Lifecycles with the customer
The retail industry’s awareness and considerations about the product lifecycle must now be extended forwards to the customer purchase, their relationship with the product, and its disposal. The retail lifecycle must evolve into the product lifecycle.
Changes in retailer mentality
The solution is to make more use, and more uses, of what the customer buys. To turn away from the throwaway, to embrace and enjoy possessions. The terminology needs to move on from possessions to investments, squeezing every hour of use, enjoyment, and value from them.
Rental is now a life choice, led by technology. We no longer possess physical music but download rental versions. What we buy from apple we rent for life. We rent other people’s homes for holidays, rent other people’s cars for convenience, we can now rent furniture for our rented homes, rent clothes for occasions.
The motives are flexibility of lifestyle, the ability to change without financial commitment, convenience on every occasion, and the opportunity to use in volume, just not the same things by the same person. Our experience of variety is greater, but our possession of volume is much less.
Retailers must encourage all customers to become an intrinsic part of their closed-loop cycles. Retailers and customers must collaborate to stimulate the beginning of one buying and merchandising cycle, initiated by the re-usable assets of the previous.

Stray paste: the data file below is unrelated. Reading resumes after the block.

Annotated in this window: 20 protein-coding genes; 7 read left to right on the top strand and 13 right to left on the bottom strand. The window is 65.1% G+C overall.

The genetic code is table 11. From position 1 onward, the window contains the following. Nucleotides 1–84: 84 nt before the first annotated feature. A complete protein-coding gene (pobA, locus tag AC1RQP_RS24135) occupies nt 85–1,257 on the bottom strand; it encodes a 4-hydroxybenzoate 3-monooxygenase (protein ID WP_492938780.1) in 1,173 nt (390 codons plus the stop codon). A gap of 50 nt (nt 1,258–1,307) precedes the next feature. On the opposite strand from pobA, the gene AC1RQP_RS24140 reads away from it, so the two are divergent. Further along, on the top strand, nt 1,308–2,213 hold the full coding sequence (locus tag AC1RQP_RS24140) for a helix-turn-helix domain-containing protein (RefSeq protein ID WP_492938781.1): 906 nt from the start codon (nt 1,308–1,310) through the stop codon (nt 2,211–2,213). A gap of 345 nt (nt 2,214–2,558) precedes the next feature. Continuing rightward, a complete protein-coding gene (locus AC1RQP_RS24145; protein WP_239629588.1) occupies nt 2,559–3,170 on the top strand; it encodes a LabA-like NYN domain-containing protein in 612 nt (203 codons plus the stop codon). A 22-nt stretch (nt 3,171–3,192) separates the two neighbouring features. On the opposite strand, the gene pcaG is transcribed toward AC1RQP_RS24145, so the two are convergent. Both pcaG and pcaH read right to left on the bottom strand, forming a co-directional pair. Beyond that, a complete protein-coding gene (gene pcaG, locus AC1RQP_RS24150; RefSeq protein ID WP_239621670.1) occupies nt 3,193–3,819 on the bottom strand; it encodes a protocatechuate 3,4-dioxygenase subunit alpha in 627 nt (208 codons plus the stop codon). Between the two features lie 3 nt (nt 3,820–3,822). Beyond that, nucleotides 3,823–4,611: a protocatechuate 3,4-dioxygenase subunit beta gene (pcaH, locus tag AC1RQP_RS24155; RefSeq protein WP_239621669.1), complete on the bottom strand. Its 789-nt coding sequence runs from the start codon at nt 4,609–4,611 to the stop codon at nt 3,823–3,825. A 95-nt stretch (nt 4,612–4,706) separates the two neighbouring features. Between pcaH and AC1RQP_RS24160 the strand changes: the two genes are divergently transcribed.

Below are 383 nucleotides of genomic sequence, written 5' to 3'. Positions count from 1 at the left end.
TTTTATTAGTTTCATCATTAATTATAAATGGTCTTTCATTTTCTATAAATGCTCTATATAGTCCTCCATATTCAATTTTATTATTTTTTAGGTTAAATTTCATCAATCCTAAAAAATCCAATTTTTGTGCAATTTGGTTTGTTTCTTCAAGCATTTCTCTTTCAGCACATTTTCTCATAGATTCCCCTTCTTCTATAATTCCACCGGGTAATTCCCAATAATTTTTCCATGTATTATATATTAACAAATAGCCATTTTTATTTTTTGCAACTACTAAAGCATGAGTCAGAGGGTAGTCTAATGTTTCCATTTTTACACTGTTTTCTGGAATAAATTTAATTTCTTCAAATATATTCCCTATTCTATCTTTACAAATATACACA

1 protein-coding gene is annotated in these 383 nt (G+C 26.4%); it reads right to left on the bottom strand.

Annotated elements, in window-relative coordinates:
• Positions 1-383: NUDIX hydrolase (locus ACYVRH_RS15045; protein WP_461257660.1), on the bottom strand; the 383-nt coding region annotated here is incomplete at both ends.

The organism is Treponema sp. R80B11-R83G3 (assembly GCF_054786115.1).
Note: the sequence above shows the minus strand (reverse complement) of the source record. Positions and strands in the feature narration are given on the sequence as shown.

Sustainability ‘lock-in’ not price & availability ‘lock-in’ are becoming the new incentives to customer loyalty.
Every part of a retail business will be under scrutiny. The deepest of retail relationships must now involve customers, colleagues, suppliers, and shareholders, demanding to know a retailer’s conscience, ethical values, and sustainable reality.
Actions speak louder than words. When it comes to sustainability, words alone will be inexcusable if set against a record of inaction and continued exploitation. The customer is waiting to be involved.
‘Encouraging lifecycles with the customer’ is an extract from the book ‘Meaning in the Retail Madness: How to be an Essential Retailer.’ by Tim Radley.
If you would like to read more about the new ways that retailers are working with suppliers, how to develop different kinds of inventory, the importance of a ‘passion supply chain’ and how supply chains should be determined by product role, then you can find all of this and more in ‘Meaning in the Retail Madness.’
Available worldwide across all amazon platforms and popular online booksellers from Waterstones, Blackwell’s & Foyles to Barnes & Noble and The Book Depository.